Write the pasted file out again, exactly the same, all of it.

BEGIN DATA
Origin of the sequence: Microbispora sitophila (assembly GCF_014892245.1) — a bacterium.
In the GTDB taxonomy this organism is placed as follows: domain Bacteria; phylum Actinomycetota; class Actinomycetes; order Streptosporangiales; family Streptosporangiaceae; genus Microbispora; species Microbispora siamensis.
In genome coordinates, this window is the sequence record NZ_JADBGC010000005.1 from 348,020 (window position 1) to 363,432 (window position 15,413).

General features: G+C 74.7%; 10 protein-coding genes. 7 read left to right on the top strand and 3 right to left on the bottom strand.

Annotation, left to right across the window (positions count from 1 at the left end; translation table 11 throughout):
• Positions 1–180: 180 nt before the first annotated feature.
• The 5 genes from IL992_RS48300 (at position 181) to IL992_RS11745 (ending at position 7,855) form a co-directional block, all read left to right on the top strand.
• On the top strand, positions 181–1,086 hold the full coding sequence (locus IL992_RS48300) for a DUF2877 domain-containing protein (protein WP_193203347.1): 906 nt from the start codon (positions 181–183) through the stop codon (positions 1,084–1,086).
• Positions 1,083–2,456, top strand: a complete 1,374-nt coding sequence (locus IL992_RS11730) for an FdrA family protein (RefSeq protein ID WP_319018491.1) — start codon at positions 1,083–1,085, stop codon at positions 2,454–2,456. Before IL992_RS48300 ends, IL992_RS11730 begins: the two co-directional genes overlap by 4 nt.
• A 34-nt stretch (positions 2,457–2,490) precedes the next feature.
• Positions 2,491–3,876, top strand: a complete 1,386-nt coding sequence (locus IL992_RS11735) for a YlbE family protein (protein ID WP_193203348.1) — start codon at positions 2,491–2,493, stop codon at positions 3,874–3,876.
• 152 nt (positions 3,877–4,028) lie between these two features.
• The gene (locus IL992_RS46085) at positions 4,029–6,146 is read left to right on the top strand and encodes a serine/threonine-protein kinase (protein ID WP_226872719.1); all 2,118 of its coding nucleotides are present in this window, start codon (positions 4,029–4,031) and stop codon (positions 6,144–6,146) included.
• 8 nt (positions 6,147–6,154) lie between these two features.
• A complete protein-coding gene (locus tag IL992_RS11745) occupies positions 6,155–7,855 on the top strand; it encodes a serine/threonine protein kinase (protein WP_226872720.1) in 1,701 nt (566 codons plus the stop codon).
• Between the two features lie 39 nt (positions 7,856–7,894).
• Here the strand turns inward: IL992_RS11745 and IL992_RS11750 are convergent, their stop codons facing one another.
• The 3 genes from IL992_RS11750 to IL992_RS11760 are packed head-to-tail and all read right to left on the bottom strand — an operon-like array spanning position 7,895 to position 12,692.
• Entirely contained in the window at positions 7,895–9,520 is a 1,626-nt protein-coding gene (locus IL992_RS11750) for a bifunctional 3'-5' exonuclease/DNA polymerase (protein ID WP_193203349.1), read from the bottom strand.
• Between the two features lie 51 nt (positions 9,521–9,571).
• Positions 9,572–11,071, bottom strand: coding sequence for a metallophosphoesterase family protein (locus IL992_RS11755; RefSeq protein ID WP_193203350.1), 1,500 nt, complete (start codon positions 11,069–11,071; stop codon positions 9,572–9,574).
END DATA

Origin of the sequence: Microbispora sitophila (assembly GCF_014892245.1) — a bacterium.
In the GTDB taxonomy this organism is placed as follows: domain Bacteria; phylum Actinomycetota; class Actinomycetes; order Streptosporangiales; family Streptosporangiaceae; genus Microbispora; species Microbispora siamensis.
In genome coordinates, this window is the sequence record NZ_JADBGC010000005.1 from 348,020 (window position 1) to 363,432 (window position 15,413).

General features: G+C 74.7%; 10 protein-coding genes. 7 read left to right on the top strand and 3 right to left on the bottom strand.

Annotation, left to right across the window (positions count from 1 at the left end; translation table 11 throughout):
• Positions 1–180: 180 nt before the first annotated feature.
• The 5 genes from IL992_RS48300 (at position 181) to IL992_RS11745 (ending at position 7,855) form a co-directional block, all read left to right on the top strand.
• On the top strand, positions 181–1,086 hold the full coding sequence (locus IL992_RS48300) for a DUF2877 domain-containing protein (protein WP_193203347.1): 906 nt from the start codon (positions 181–183) through the stop codon (positions 1,084–1,086).
• Positions 1,083–2,456, top strand: a complete 1,374-nt coding sequence (locus IL992_RS11730) for an FdrA family protein (RefSeq protein ID WP_319018491.1) — start codon at positions 1,083–1,085, stop codon at positions 2,454–2,456. Before IL992_RS48300 ends, IL992_RS11730 begins: the two co-directional genes overlap by 4 nt.
• A 34-nt stretch (positions 2,457–2,490) precedes the next feature.
• Positions 2,491–3,876, top strand: a complete 1,386-nt coding sequence (locus IL992_RS11735) for a YlbE family protein (protein ID WP_193203348.1) — start codon at positions 2,491–2,493, stop codon at positions 3,874–3,876.
• 152 nt (positions 3,877–4,028) lie between these two features.
• The gene (locus IL992_RS46085) at positions 4,029–6,146 is read left to right on the top strand and encodes a serine/threonine-protein kinase (protein ID WP_226872719.1); all 2,118 of its coding nucleotides are present in this window, start codon (positions 4,029–4,031) and stop codon (positions 6,144–6,146) included.
• 8 nt (positions 6,147–6,154) lie between these two features.
• A complete protein-coding gene (locus tag IL992_RS11745) occupies positions 6,155–7,855 on the top strand; it encodes a serine/threonine protein kinase (protein WP_226872720.1) in 1,701 nt (566 codons plus the stop codon).
• Between the two features lie 39 nt (positions 7,856–7,894).
• Here the strand turns inward: IL992_RS11745 and IL992_RS11750 are convergent, their stop codons facing one another.
• The 3 genes from IL992_RS11750 to IL992_RS11760 are packed head-to-tail and all read right to left on the bottom strand — an operon-like array spanning position 7,895 to position 12,692.
• Entirely contained in the window at positions 7,895–9,520 is a 1,626-nt protein-coding gene (locus IL992_RS11750) for a bifunctional 3'-5' exonuclease/DNA polymerase (protein ID WP_193203349.1), read from the bottom strand.
• Between the two features lie 51 nt (positions 9,521–9,571).
• Positions 9,572–11,071, bottom strand: coding sequence for a metallophosphoesterase family protein (locus IL992_RS11755; RefSeq protein ID WP_193203350.1), 1,500 nt, complete (start codon positions 11,069–11,071; stop codon positions 9,572–9,574).